In the early eighties Brad Whitford and Derek St. Holmes took a step back from their full time bands and got together to form Whitford St. Holmes. The band released a self-titled record and played some shows before rejoining the ranks of their respective bands. Throughout the years, the two men maintained a long distance friendship. As history has a way of repeating itself, Whitford found himself in a period of downtime from Aerosmith and old friend, Derek St. Holmes, was there to help fill that time. Now neighbors, the two men started jamming and found themselves with a blazing collection of songs. Now, thirty-five years later, Whitford St. Holmes are getting ready to release their sophomore album, “Reunion,” on June 3rd via Mailboat Records. The band is also getting ready to hit the road supporting Whitesnake on their summer tour. I had the extreme honor of talking with Brad Whitford on picking up where he left off with his pal, Derek St. Holmes.
The Music Room: I know that you and Derek reconnected again when you found yourselves both living in the same area outside of Nashville. Was a new album always the plan, or was it the result of productive jamming?
Brad Whitford: Well, we ended up being neighbors after having a long distance relationship after all these years. So, we’re hanging out…which means we have guitars on. One thing turned into the next thing, and before we knew it we said, what are we going to with all this material? We have to record it. So we started putting a band together and we decided to make a record. We didn’t really even talk about going around trying to get any help to do it. We decided we’ll fund it ourselves, we’ll produce it and see what happens. If we get lucky, maybe somebody will help us get it out there. All of those things just kind of happened. We were really pleased with how the record came out. I don’t know if I’ve ever made a record like this. Usually I make a record and it’s the last thing I want to listen to. But I’ve listened to this record a lot, and am just very, very pleased. I usually come away from albums wanting to have done something different….there’s always something like ugh, the mix, this or that. But this record, everything just fell into place with this one exactly how you hope that it would.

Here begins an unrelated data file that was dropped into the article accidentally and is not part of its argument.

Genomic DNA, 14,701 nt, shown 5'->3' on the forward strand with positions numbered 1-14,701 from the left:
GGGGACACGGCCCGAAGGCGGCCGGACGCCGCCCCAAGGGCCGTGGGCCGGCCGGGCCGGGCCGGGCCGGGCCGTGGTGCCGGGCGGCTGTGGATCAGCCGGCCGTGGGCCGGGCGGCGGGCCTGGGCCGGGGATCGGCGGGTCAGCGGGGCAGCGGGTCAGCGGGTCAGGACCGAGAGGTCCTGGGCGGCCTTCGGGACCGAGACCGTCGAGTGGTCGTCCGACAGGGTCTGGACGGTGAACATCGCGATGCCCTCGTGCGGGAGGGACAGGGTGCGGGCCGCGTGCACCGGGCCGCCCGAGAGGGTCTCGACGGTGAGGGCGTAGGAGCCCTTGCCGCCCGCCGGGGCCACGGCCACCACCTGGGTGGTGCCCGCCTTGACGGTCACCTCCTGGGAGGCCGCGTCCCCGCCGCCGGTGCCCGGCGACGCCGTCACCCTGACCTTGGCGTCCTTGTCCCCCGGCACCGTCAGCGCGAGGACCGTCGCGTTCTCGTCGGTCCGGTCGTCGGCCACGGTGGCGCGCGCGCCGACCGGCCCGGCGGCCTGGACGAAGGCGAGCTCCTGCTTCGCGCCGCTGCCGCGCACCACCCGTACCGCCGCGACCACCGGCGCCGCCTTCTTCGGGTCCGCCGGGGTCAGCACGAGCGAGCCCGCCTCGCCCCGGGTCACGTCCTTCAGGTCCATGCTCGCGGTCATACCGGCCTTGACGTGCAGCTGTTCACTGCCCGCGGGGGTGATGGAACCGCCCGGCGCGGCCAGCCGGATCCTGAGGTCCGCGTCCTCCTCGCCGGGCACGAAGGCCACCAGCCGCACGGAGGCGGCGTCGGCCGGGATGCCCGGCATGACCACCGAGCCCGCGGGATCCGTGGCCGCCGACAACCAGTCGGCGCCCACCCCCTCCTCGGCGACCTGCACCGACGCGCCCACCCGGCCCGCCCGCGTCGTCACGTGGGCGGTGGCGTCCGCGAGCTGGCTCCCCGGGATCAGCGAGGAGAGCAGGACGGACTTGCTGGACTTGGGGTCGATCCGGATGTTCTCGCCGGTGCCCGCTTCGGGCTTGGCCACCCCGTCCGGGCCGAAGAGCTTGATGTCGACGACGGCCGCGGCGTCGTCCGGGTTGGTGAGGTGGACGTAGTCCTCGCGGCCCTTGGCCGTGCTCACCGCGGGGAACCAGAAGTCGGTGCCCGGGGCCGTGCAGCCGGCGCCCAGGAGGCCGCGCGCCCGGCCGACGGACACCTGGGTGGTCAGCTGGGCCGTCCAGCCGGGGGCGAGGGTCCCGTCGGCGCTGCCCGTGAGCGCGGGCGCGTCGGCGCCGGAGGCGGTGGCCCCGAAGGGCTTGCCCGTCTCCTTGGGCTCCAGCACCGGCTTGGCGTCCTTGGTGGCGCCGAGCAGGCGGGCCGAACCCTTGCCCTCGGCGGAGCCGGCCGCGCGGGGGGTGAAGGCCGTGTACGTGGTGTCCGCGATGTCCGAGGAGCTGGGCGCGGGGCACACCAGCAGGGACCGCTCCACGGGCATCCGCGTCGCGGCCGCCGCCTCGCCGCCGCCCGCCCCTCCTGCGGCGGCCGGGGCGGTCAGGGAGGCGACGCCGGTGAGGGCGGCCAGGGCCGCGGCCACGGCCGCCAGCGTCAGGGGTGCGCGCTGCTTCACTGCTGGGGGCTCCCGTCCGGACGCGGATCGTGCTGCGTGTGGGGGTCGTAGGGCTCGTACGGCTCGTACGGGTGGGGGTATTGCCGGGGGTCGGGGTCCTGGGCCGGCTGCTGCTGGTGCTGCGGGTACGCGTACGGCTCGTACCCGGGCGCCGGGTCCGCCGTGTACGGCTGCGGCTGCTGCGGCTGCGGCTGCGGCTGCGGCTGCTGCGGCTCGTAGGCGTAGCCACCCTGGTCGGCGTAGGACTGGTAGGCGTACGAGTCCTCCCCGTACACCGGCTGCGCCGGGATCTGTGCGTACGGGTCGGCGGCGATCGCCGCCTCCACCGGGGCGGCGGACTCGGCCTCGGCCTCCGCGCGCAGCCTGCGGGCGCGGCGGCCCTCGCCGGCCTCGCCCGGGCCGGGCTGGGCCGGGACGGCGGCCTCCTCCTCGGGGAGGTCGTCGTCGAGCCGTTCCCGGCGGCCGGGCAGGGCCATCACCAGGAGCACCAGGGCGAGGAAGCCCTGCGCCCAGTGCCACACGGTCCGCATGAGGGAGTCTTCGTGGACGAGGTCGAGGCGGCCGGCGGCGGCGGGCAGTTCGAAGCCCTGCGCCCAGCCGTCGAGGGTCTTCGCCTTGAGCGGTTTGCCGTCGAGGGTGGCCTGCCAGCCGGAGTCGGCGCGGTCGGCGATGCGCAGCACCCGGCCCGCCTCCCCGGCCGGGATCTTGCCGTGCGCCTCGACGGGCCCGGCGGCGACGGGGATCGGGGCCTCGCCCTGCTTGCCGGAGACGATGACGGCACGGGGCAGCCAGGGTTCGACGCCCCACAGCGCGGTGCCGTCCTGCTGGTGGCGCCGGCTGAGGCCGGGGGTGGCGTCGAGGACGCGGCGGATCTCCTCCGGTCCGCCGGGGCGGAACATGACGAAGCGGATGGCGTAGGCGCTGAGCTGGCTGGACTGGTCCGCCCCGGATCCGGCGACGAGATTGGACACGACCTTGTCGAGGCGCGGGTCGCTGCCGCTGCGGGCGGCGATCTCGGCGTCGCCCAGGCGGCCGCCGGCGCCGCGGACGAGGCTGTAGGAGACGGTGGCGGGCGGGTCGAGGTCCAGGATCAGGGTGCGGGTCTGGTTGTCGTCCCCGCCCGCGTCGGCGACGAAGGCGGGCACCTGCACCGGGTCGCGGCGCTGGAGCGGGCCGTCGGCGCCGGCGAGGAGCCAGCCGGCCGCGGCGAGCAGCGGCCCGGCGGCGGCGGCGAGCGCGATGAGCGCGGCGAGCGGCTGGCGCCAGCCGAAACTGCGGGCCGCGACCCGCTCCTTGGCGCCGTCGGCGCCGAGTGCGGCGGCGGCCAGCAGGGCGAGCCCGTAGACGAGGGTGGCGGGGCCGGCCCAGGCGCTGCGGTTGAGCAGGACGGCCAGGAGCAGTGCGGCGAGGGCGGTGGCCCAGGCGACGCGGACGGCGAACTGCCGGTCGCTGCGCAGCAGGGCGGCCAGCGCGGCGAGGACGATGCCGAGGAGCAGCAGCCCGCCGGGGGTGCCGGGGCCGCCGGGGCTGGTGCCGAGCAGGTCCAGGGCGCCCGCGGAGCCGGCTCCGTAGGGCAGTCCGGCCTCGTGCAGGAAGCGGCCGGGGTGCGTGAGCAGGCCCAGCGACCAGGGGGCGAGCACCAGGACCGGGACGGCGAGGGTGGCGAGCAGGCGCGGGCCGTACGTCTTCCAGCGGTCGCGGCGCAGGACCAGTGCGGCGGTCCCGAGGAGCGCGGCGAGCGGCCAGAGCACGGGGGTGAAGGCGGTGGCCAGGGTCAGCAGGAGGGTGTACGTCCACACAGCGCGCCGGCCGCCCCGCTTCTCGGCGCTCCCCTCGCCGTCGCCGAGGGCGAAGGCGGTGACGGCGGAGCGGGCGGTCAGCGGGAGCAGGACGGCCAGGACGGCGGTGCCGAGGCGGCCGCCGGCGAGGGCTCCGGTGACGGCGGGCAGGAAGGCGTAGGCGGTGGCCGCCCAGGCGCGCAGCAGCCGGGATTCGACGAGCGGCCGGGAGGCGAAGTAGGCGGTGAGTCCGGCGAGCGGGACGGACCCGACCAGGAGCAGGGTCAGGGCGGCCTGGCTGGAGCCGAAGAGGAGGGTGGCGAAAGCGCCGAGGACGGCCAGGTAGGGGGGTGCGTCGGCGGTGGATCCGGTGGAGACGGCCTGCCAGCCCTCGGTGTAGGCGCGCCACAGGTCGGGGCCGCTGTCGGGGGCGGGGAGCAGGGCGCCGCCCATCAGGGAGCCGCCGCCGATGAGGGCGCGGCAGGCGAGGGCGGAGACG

TMR: I had the privilege of getting to go up to see you guys in Detroit last November. I did the VIP package, so I got a copy of the new record, as well as the self-titled record from ’81. As I listened to them on the drive home to Cincinnati, it was amazing how seamless those records are. Did you guys go back and revisit that early material to get you in that head space, or is it just an organic thing that happens when you and Derek play together?
BW: We do have a very organic approach. We just happen to be good song writing partners. That’s very rare that you can work with someone like that, it doesn’t always happen. But we work very well together. We didn’t need any inspiration, and we weren’t really looking to emulate anything off the first record or anything. As I listen to them both now I hear that there’s definitely a sound and approach that we have. That just happened naturally, but it’s kind of cool.
TMR: It’s not a dated thing either. I was driving the other day and “Shapes” came on the radio (the first single off of “Reunion”) and it sounded great coming from the speakers. It definitely holds up with anything else that is coming out today.
BW: It’s a kind of straight-up rock that only a handful of people are doing now. Some people are trying to reinvent what the guitar sounds like, and this and that. We just love the sound of straight-up guitar. We just took that old school approach and said hey, can we do something new and different? We can’t let Dave Grohl and the Foo Fighters have all the fun (laughs.) Those guys….that’s pretty much what they do. It’s straight-up guitar rock. I love those guys. Just like I love Humble Pie, Bad Company, AC/DC…I’ll never get enough of that rock n’ roll guitar. It’s just natural for us. That’s what we know how to do. What we know best is rock, so stick to what you know.